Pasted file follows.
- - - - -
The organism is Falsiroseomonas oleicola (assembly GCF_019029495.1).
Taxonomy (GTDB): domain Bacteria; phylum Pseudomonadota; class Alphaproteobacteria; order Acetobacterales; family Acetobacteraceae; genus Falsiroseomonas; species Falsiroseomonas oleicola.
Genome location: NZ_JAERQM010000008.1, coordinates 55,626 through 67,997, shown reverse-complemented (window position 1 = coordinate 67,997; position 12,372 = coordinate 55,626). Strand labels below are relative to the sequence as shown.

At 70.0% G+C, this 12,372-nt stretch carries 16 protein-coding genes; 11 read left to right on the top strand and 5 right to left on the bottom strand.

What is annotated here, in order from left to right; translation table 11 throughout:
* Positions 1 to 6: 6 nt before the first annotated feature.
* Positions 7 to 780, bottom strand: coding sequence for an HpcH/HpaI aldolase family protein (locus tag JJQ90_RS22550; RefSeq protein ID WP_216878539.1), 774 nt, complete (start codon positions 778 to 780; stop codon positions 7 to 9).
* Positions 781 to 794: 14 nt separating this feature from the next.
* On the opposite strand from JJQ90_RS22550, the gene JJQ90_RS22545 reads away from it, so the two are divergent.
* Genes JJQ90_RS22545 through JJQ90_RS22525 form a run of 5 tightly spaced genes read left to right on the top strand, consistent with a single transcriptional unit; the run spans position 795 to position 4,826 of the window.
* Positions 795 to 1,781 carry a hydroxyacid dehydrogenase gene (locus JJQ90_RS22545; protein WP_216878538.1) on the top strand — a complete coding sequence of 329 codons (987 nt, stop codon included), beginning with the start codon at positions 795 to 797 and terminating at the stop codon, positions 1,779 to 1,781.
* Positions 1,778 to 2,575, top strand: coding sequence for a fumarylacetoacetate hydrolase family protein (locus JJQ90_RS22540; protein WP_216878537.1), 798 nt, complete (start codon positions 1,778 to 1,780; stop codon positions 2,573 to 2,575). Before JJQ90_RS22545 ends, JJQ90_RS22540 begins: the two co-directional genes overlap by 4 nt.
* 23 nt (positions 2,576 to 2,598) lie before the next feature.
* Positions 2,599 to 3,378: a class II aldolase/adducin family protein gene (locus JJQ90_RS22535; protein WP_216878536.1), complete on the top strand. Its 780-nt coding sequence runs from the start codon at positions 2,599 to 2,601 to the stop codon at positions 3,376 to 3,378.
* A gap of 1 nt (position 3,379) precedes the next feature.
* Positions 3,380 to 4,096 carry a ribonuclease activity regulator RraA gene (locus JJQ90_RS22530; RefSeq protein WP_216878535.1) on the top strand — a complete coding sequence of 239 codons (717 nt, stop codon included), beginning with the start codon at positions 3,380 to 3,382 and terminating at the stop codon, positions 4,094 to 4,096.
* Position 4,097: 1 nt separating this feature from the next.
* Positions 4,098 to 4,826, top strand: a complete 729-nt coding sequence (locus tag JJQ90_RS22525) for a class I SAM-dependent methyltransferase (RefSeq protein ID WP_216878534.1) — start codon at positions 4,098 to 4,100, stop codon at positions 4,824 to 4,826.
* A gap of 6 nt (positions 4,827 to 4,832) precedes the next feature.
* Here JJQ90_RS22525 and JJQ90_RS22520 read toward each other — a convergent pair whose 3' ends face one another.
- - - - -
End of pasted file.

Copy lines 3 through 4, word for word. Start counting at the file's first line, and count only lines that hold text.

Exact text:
Genome location: NZ_JAERQM010000008.1, coordinates 55,626 through 67,997, shown reverse-complemented (window position 1 = coordinate 67,997; position 12,372 = coordinate 55,626). Strand labels below are relative to the sequence as shown.

At 70.0% G+C, this 12,372-nt stretch carries 16 protein-coding genes; 11 read left to right on the top strand and 5 right to left on the bottom strand.